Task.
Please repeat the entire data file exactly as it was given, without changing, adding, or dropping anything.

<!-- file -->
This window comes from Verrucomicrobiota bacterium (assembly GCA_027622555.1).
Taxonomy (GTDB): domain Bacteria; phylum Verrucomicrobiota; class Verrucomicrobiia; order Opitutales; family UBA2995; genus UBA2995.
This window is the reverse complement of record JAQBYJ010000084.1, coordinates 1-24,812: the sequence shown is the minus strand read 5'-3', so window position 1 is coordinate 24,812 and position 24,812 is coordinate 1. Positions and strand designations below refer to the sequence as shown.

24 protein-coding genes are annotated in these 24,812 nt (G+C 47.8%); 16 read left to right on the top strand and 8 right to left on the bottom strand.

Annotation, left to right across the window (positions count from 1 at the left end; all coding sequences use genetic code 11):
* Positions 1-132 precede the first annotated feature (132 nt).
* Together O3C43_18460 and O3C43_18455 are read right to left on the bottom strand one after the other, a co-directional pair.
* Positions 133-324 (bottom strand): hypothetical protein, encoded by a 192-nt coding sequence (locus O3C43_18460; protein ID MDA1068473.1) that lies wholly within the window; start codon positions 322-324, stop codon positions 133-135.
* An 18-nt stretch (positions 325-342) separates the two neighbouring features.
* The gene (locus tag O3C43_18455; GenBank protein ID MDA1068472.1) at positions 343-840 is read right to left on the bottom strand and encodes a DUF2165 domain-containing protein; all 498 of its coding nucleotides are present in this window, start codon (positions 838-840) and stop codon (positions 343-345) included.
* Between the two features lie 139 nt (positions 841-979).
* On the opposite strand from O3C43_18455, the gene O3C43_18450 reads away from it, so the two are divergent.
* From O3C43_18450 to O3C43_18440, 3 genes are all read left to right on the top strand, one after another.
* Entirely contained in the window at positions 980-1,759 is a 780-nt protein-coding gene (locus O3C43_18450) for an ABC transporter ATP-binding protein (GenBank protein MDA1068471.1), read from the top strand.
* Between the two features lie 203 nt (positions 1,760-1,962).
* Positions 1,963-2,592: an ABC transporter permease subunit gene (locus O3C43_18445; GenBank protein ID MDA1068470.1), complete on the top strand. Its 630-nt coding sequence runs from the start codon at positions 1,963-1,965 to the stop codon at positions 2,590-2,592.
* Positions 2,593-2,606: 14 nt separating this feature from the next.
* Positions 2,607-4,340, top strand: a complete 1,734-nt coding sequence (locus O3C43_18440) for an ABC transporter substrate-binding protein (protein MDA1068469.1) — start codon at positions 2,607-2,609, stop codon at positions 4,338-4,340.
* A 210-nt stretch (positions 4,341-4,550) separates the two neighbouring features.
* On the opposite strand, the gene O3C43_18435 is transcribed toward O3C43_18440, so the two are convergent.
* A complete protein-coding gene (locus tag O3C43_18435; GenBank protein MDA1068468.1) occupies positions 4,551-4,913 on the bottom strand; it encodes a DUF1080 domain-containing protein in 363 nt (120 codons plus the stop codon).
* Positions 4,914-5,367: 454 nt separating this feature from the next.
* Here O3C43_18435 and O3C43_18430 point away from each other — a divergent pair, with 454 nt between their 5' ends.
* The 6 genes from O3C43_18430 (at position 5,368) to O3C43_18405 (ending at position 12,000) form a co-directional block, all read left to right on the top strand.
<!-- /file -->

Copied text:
This window comes from Verrucomicrobiota bacterium (assembly GCA_027622555.1).
Taxonomy (GTDB): domain Bacteria; phylum Verrucomicrobiota; class Verrucomicrobiia; order Opitutales; family UBA2995; genus UBA2995.
This window is the reverse complement of record JAQBYJ010000084.1, coordinates 1-24,812: the sequence shown is the minus strand read 5'-3', so window position 1 is coordinate 24,812 and position 24,812 is coordinate 1. Positions and strand designations below refer to the sequence as shown.

24 protein-coding genes are annotated in these 24,812 nt (G+C 47.8%); 16 read left to right on the top strand and 8 right to left on the bottom strand.

Annotation, left to right across the window (positions count from 1 at the left end; all coding sequences use genetic code 11):
* Positions 1-132 precede the first annotated feature (132 nt).
* Together O3C43_18460 and O3C43_18455 are read right to left on the bottom strand one after the other, a co-directional pair.
* Positions 133-324 (bottom strand): hypothetical protein, encoded by a 192-nt coding sequence (locus O3C43_18460; protein ID MDA1068473.1) that lies wholly within the window; start codon positions 322-324, stop codon positions 133-135.
* An 18-nt stretch (positions 325-342) separates the two neighbouring features.
* The gene (locus tag O3C43_18455; GenBank protein ID MDA1068472.1) at positions 343-840 is read right to left on the bottom strand and encodes a DUF2165 domain-containing protein; all 498 of its coding nucleotides are present in this window, start codon (positions 838-840) and stop codon (positions 343-345) included.
* Between the two features lie 139 nt (positions 841-979).
* On the opposite strand from O3C43_18455, the gene O3C43_18450 reads away from it, so the two are divergent.
* From O3C43_18450 to O3C43_18440, 3 genes are all read left to right on the top strand, one after another.
* Entirely contained in the window at positions 980-1,759 is a 780-nt protein-coding gene (locus O3C43_18450) for an ABC transporter ATP-binding protein (GenBank protein MDA1068471.1), read from the top strand.
* Between the two features lie 203 nt (positions 1,760-1,962).
* Positions 1,963-2,592: an ABC transporter permease subunit gene (locus O3C43_18445; GenBank protein ID MDA1068470.1), complete on the top strand. Its 630-nt coding sequence runs from the start codon at positions 1,963-1,965 to the stop codon at positions 2,590-2,592.
* Positions 2,593-2,606: 14 nt separating this feature from the next.
* Positions 2,607-4,340, top strand: a complete 1,734-nt coding sequence (locus O3C43_18440) for an ABC transporter substrate-binding protein (protein MDA1068469.1) — start codon at positions 2,607-2,609, stop codon at positions 4,338-4,340.
* A 210-nt stretch (positions 4,341-4,550) separates the two neighbouring features.
* On the opposite strand, the gene O3C43_18435 is transcribed toward O3C43_18440, so the two are convergent.
* A complete protein-coding gene (locus tag O3C43_18435; GenBank protein MDA1068468.1) occupies positions 4,551-4,913 on the bottom strand; it encodes a DUF1080 domain-containing protein in 363 nt (120 codons plus the stop codon).
* Positions 4,914-5,367: 454 nt separating this feature from the next.
* Here O3C43_18435 and O3C43_18430 point away from each other — a divergent pair, with 454 nt between their 5' ends.
* The 6 genes from O3C43_18430 (at position 5,368) to O3C43_18405 (ending at position 12,000) form a co-directional block, all read left to right on the top strand.